January 20th is a red-letter day for the students and teachers of Bacha Khan University, situated not far from the town of Charsadda, in Pakistan’s Khyber Pakhtunkhwa Province. The students, personnel, and indeed much of the Charsadda district, had planned an observance of the 28th Death Day of Khan Abdul Ghaffar Khan, also known as Bacha Khan, after whom the University had been named.
Much like his close friend Mahatma Gandhi, Bacha Khan was a pacifist whose political activism for independence from British rule was non-violent. He was a Pashtun, a leader of his people, and a devout Muslim. Throughout his life, he worked to establish schools, which put him in opposition to village mullahs, who understood that an educated person is difficult to control.
Indeed, violent extremists in the region have made it a point to destroy education. They have burned down schools, gunned down students in classrooms, forbade girls from attaining even basic education, and thrown acid in the faces of those that defied them.
This January 20th, armed militants crept through the morning fog and climbed over the walls enclosing Bacha Khan University campus. Screaming “Allahu akbar!”, they ran through the school, shooting students and staff alike. By noon, more than 20 innocents as well as 4 murderers lay dead in the halls of the university that had been established to reflect Bacha Khan’s message of peace and universal brotherhood.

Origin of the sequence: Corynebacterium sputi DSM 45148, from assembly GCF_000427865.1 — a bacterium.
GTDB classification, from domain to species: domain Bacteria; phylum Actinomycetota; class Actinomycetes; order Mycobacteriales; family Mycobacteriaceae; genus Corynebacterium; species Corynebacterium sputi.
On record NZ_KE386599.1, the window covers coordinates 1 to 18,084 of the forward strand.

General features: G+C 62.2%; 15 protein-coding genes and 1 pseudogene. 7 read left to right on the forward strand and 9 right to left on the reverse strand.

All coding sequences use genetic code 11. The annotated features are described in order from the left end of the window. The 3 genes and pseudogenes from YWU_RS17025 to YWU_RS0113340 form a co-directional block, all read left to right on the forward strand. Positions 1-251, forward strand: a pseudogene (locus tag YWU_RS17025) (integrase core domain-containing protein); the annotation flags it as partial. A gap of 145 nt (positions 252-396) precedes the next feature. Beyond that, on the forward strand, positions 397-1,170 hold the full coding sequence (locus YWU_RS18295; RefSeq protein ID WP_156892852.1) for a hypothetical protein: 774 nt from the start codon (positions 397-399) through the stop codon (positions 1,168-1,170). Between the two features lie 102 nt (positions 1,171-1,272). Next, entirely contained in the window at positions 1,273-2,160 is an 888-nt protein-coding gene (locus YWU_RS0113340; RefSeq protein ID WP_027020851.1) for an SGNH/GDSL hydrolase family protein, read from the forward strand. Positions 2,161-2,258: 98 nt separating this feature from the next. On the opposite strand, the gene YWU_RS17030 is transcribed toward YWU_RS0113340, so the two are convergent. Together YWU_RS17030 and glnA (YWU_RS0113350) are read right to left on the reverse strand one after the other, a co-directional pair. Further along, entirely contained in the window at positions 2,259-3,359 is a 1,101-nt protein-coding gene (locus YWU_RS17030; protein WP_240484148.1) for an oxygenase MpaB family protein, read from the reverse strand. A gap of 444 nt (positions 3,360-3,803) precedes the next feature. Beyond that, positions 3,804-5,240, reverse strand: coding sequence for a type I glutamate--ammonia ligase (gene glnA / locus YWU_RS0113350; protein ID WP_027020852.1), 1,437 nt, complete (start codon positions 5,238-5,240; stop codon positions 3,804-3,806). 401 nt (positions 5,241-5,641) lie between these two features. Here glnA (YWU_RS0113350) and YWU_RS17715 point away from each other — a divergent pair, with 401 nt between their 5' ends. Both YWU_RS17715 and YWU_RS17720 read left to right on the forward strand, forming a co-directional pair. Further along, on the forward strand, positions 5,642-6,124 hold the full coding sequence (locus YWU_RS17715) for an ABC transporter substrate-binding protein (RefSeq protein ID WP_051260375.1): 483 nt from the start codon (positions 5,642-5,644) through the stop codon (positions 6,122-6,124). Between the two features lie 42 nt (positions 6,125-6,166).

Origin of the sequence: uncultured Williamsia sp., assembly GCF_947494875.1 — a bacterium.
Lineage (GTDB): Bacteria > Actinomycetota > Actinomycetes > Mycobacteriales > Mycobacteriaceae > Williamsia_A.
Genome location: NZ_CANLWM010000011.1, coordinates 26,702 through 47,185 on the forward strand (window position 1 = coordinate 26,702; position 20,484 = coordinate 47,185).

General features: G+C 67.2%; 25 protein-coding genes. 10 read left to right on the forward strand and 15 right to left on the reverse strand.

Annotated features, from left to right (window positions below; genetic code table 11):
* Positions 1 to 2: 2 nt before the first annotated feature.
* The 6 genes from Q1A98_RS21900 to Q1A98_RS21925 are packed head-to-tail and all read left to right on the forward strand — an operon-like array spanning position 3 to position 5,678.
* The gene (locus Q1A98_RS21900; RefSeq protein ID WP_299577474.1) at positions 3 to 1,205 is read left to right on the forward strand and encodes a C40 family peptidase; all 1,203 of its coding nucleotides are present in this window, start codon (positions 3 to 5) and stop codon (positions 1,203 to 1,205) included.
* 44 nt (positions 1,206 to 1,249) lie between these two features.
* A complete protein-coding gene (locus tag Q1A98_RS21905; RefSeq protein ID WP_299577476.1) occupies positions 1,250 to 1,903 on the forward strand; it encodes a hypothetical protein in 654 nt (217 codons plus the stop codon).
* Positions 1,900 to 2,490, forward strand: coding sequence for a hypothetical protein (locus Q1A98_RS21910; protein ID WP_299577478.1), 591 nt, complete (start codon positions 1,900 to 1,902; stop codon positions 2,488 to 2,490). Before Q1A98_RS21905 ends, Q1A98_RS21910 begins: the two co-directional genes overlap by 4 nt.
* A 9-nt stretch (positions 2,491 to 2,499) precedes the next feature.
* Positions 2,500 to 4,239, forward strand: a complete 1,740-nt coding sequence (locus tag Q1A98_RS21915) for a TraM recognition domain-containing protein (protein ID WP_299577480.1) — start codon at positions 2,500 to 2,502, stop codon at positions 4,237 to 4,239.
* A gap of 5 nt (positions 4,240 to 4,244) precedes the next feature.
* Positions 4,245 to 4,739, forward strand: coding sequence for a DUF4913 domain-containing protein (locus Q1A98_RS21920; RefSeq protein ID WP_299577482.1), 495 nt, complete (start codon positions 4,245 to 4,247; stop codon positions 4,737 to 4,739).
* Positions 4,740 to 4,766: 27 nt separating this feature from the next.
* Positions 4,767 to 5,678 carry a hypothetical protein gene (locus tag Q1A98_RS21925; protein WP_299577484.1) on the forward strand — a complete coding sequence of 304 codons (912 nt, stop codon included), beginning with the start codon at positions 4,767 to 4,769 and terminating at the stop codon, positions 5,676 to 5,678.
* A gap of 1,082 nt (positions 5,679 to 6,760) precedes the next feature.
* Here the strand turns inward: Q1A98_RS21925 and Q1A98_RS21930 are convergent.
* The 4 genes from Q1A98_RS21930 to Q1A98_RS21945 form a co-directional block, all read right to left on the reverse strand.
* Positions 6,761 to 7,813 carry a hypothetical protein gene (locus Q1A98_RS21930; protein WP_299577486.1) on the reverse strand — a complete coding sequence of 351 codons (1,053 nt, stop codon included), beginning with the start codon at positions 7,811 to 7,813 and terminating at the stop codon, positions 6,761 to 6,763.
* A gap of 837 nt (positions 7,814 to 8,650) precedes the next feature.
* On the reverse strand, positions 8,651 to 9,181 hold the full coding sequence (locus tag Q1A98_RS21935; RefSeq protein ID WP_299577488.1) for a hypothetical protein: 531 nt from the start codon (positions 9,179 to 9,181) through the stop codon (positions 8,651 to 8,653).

The United States condemns this appalling attack. “The blatant disregard for human life displayed by these attackers is intolerable,” said U.S. Ambassador to Pakistan David Hale.
“[It] stands in stark opposition to the desires of the Pakistani people to create a secure, stable, and prosperous country, based on respect for all. We offer our deepest condolences to the victims and their families during this time of grief.”
Those who would attempt to justify such murderous actions, should remember the words of Bacha Khan: “Hatred and bitterness can never cure the disease of fear; only love can do that. Hatred paralyzes life; love releases it. Hatred confuses life; love harmonizes it. Hatred darkens life; love illumines it.”